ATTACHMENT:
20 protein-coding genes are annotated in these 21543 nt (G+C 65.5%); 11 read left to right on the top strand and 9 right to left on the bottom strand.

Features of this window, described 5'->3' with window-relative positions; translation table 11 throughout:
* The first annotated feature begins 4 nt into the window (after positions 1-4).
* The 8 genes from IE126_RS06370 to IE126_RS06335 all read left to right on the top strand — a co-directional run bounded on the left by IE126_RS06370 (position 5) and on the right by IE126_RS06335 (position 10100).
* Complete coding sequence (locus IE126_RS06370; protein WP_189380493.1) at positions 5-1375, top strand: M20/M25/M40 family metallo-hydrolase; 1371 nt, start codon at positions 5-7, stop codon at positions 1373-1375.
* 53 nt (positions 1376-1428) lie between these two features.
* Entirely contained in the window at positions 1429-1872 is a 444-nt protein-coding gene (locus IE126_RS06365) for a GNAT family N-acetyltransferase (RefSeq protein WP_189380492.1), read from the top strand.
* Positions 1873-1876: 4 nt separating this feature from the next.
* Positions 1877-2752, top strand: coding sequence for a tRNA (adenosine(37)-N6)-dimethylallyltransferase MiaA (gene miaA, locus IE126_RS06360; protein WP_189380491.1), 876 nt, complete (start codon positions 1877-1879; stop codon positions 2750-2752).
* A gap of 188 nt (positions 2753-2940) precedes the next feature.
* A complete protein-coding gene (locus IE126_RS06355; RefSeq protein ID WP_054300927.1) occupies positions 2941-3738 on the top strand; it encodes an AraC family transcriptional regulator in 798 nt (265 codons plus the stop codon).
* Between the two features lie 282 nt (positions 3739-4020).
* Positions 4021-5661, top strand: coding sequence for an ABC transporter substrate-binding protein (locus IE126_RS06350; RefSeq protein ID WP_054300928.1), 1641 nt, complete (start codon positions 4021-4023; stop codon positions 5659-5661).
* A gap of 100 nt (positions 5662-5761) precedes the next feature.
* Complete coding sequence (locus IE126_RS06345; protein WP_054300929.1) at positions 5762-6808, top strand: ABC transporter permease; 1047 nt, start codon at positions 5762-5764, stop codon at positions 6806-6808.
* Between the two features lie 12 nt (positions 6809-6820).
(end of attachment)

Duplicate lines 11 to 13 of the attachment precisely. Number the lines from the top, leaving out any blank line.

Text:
* A complete protein-coding gene (locus IE126_RS06355; RefSeq protein ID WP_054300927.1) occupies positions 2941-3738 on the top strand; it encodes an AraC family transcriptional regulator in 798 nt (265 codons plus the stop codon).
* Between the two features lie 282 nt (positions 3739-4020).
* Positions 4021-5661, top strand: coding sequence for an ABC transporter substrate-binding protein (locus IE126_RS06350; RefSeq protein ID WP_054300928.1), 1641 nt, complete (start codon positions 4021-4023; stop codon positions 5659-5661).